HOW A SHIPWRECK SURVIVOR’S STORY LED TO AN ISLAND MASSACRE - Go55s

HOW A SHIPWRECK SURVIVOR’S STORY LED TO AN ISLAND MASSACRE

No-one knows for certain what fate befell Captain James Fraser after his ship, the Stirling Castle, carrying mainly spirits, foundered on a reef 200kms north of what is now known as Fraser Island off the Queensland coast in May 1836.

He and his wife Eliza had taken to the longboats with 11 other survivors of the wreck to what was then known by the local Butchulla indigenous population as K’Gari, which means “paradise”.

Reports at the time suggested that the survivors were captured by the local tribe and Captain Fraser later died from spear wounds or malnutrition.

Even more mystery surrounds the fate of Eliza, who may have been saved from the natives by an escaped Irish convict who had been living with the islanders for some years.

Skull Rock (Cleft Island) one of the most dramatic sights in Bass Strait…rarely visited due to its rugged isolated nature.

But she later claimed, after the group was eventually rescued by a band of European soldiers, that she had been captured and severely treated by the local natives during her ordeal.

 

Travel guru and Lonely Planet co-founder Tony Wheeler recounts the story in his spectacular new book, Islands of Australia: Travels Through Time and concludes that there are many conflicting versions of what exactly happened to Eliza.

“Whatever the case, Eliza Fraser made a considerable career from recounting the tales of her six-week ‘captivity’ and, sadly, public anger probably contributed to the subsequent decimation of Fraser Island’s original inhabitants.”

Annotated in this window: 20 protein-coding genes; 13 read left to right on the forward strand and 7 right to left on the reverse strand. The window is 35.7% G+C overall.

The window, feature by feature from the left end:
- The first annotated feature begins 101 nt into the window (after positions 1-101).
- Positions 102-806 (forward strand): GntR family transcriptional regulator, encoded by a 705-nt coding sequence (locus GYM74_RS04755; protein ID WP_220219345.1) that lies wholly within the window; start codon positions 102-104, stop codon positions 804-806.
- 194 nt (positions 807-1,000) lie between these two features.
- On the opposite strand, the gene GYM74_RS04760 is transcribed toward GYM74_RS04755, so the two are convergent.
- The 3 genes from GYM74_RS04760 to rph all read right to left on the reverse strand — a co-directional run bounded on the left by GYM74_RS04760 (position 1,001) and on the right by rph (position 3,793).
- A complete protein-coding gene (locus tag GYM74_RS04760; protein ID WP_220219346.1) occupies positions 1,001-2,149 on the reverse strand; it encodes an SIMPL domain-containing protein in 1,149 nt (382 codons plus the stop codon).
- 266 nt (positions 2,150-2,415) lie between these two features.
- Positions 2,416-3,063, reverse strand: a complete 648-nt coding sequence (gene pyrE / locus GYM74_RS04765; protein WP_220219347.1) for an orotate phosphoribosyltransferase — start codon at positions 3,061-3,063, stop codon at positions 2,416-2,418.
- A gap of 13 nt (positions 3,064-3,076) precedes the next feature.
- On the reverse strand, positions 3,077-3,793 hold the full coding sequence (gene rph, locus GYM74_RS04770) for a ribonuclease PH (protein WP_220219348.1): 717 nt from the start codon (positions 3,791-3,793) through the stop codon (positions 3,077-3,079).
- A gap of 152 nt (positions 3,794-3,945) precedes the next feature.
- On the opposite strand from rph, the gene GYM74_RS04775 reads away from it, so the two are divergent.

Eliza died in Melbourne after being struck by a carriage in 1858 continually denying reports by other survivors that they were not “captured” of tortured by the Butchulla (or Badtjala) people but generally treated well.

But their versions came too late to save the island’s population from the butchery that was to follow.

In his introduction to this brilliantly illustrated and fascinating photographic/travel/history book, Tony Wheeler outlines that Australia can boast more than 8,000 islands, well ahead of the Philippines (7641) and the entire Caribbean which has around 7,000 islands including 28 different countries and dependent territories.

Wheeler takes the reader through a colourful island-hopping tour around our vast coastline, stopping off at places that have been chosen for their natural beauty, their unique fauna and their diverse indigenous and European histories.

But it’s also the intriguing stories of survival and shipwreck which involve some of our most famous islands that provide a graphic glimpse into the early days of colonisation.